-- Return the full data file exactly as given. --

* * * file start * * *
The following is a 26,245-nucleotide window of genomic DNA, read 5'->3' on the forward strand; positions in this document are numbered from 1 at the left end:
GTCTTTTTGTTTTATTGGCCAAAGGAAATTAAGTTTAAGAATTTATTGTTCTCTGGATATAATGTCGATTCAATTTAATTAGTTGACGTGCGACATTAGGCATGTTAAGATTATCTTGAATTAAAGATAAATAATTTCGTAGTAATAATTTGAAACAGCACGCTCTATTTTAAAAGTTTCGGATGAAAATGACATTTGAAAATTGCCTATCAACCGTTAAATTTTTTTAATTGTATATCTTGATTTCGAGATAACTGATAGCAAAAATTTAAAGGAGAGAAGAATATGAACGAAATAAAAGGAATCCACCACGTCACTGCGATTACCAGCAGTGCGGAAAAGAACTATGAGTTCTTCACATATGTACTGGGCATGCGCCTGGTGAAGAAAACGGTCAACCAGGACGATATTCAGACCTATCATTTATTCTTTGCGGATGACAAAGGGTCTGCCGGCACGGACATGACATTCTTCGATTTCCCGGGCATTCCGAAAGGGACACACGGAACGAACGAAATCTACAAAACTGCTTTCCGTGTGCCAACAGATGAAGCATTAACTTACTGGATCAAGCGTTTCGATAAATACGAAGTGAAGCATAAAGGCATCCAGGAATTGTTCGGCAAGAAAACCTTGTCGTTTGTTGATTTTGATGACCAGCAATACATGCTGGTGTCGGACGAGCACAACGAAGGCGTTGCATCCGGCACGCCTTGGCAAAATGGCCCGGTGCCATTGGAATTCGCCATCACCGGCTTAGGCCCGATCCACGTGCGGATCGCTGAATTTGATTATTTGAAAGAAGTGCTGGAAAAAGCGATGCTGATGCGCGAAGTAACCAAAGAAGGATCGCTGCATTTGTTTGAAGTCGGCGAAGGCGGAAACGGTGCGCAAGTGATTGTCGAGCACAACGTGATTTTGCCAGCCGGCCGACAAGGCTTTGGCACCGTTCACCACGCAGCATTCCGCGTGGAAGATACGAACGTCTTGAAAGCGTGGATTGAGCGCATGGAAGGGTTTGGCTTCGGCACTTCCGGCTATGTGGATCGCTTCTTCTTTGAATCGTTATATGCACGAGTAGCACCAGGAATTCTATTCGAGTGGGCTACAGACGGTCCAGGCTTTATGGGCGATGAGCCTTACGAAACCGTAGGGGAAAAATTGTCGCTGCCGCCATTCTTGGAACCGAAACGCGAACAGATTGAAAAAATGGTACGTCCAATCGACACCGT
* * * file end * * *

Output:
The following is a 26,245-nucleotide window of genomic DNA, read 5'->3' on the forward strand; positions in this document are numbered from 1 at the left end:
GTCTTTTTGTTTTATTGGCCAAAGGAAATTAAGTTTAAGAATTTATTGTTCTCTGGATATAATGTCGATTCAATTTAATTAGTTGACGTGCGACATTAGGCATGTTAAGATTATCTTGAATTAAAGATAAATAATTTCGTAGTAATAATTTGAAACAGCACGCTCTATTTTAAAAGTTTCGGATGAAAATGACATTTGAAAATTGCCTATCAACCGTTAAATTTTTTTAATTGTATATCTTGATTTCGAGATAACTGATAGCAAAAATTTAAAGGAGAGAAGAATATGAACGAAATAAAAGGAATCCACCACGTCACTGCGATTACCAGCAGTGCGGAAAAGAACTATGAGTTCTTCACATATGTACTGGGCATGCGCCTGGTGAAGAAAACGGTCAACCAGGACGATATTCAGACCTATCATTTATTCTTTGCGGATGACAAAGGGTCTGCCGGCACGGACATGACATTCTTCGATTTCCCGGGCATTCCGAAAGGGACACACGGAACGAACGAAATCTACAAAACTGCTTTCCGTGTGCCAACAGATGAAGCATTAACTTACTGGATCAAGCGTTTCGATAAATACGAAGTGAAGCATAAAGGCATCCAGGAATTGTTCGGCAAGAAAACCTTGTCGTTTGTTGATTTTGATGACCAGCAATACATGCTGGTGTCGGACGAGCACAACGAAGGCGTTGCATCCGGCACGCCTTGGCAAAATGGCCCGGTGCCATTGGAATTCGCCATCACCGGCTTAGGCCCGATCCACGTGCGGATCGCTGAATTTGATTATTTGAAAGAAGTGCTGGAAAAAGCGATGCTGATGCGCGAAGTAACCAAAGAAGGATCGCTGCATTTGTTTGAAGTCGGCGAAGGCGGAAACGGTGCGCAAGTGATTGTCGAGCACAACGTGATTTTGCCAGCCGGCCGACAAGGCTTTGGCACCGTTCACCACGCAGCATTCCGCGTGGAAGATACGAACGTCTTGAAAGCGTGGATTGAGCGCATGGAAGGGTTTGGCTTCGGCACTTCCGGCTATGTGGATCGCTTCTTCTTTGAATCGTTATATGCACGAGTAGCACCAGGAATTCTATTCGAGTGGGCTACAGACGGTCCAGGCTTTATGGGCGATGAGCCTTACGAAACCGTAGGGGAAAAATTGTCGCTGCCGCCATTCTTGGAACCGAAACGCGAACAGATTGAAAAAATGGTACGTCCAATCGACACCGT